The Landsat 9 mission now is expected to launch from Vandenberg’s Space Launch Complex 3 no earlier than Monday, Sept. 27, 2021.

Landsat 9 is a joint NASA and U.S. Geological Survey (USGS) mission that continues the legacy of monitoring Earth’s land and coastal regions, which began with the first Landsat in 1972.

NASA Science Budget Request Fact Sheet

Europa Clipper in orbit around Europa. (Credit: NASA)

NASA FACT SHEET
FY 2022 Budget Request
Science
($ Millions)

NASA’s Science budget, managed by the Science Mission Directorate, includes five major science areas as well as the James Webb Space Telescope which is funded separately from Astrophysics. These areas include:

  • Earth Science to enhance understanding of Earth systems and to observe the effects of climate change. The Budget invests heavily in climate and applications research, begins formulation of the first four Designated Observable missions, and initiates the Earth System Explorers program (consistent with Decadal Survey recommendations). The Budget also supports the ongoing development of the Earth System Observatory including PACE, CLARREO Pathfinder, NISAR, SWOT, and Landsat 9.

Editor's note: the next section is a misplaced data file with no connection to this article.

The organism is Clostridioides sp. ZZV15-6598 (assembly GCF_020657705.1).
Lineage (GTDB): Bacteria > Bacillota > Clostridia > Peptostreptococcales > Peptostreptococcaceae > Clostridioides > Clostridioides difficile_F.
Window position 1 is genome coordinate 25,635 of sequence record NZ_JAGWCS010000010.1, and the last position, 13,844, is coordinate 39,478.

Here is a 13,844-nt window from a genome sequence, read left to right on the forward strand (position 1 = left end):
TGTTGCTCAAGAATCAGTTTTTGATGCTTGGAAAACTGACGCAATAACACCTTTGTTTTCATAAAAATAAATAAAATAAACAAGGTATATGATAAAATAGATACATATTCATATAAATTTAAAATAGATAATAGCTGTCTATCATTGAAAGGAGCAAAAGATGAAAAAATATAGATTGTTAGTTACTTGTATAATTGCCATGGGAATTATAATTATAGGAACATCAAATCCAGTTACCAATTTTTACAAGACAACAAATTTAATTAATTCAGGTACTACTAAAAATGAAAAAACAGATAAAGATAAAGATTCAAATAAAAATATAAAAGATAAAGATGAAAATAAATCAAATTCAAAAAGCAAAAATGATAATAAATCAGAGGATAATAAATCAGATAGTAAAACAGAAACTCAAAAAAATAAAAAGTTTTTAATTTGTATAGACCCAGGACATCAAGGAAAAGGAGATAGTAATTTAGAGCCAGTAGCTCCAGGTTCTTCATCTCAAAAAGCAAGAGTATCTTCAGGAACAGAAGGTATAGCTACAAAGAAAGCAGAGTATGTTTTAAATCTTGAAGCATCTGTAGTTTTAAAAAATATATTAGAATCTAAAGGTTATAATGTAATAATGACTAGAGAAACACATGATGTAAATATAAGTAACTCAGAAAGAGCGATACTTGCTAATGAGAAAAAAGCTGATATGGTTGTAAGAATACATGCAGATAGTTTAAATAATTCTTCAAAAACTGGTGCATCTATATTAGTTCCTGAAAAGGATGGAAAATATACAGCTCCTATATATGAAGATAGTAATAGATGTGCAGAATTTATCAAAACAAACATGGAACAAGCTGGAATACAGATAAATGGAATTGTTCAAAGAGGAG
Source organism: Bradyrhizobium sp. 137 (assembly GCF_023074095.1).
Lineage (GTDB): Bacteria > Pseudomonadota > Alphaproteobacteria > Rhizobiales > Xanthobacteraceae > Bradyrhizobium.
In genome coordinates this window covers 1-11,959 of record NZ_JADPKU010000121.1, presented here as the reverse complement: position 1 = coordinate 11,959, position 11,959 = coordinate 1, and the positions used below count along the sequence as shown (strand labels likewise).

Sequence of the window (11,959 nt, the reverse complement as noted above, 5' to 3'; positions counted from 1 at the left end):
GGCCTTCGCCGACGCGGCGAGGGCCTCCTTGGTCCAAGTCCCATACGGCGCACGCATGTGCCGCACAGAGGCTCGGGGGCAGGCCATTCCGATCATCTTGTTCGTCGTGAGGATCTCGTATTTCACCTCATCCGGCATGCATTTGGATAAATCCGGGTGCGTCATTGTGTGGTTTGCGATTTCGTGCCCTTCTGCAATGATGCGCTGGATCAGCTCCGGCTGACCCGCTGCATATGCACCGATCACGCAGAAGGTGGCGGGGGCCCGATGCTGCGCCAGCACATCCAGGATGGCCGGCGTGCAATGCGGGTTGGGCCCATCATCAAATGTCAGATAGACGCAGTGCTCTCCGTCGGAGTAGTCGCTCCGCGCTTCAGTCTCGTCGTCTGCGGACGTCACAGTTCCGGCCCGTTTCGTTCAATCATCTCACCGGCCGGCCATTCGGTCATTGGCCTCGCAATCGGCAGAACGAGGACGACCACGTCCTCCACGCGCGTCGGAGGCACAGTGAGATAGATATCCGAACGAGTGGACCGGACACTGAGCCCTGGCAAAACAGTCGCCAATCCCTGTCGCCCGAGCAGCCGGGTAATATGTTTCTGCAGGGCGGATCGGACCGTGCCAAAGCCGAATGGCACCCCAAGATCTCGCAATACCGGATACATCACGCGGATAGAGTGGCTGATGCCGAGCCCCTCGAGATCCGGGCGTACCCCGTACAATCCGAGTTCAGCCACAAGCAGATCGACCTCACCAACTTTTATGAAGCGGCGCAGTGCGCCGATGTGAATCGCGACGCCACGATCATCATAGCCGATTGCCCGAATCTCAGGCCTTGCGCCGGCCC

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Mars 2020 Mission to be Guided by USGS Astrogeology Maps

Oblique view looking toward the northwest shows the western rim and floor of Jezero crater on Mars. (Credit: USGS Astrogeology Science Center)

FLAGSTAFF, Ariz. (USGS PR) — When you’re planning to explore someplace new, it’s always a good idea to bring a map so you can avoid dangerous terrain. This is true whether you’re heading out for a hike on Earth or you’re landing a rover on Mars.

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Frontier Development Lab Continues High-stakes AI Research Despite COVID-19

LUXEMBOURG (Luxembourg Space Agency PR) —Frontier Development Lab (FDL) – an artificial intelligence research accelerator for space science – has kicked off its 2020 program on a virtual platform with researchers and faculty from across the globe.  

The Luxembourg Space Agency partners with FDL for the 4th consecutive year.

The teams, comprised of early-career PhDs in AI and interdisciplinary science domains, are supported by subject matter experts from NASA (including NASA Headquarters, NASA Ames Research Center and NASA Marshall Space Flight Center) and the SETI Institute together with FDL Partners: Google Cloud, Mayo Clinic, Lockheed Martin, MIT, USGS, IBM, Intel AI, Luxembourg Space Agency, NVIDIA, Planet and Augustus Intelligence. Along with expertise, FDL partner organisations support advanced AI research by providing funding, hardware, AI/ML algorithms, datasets, software and cloud-based super-compute resources.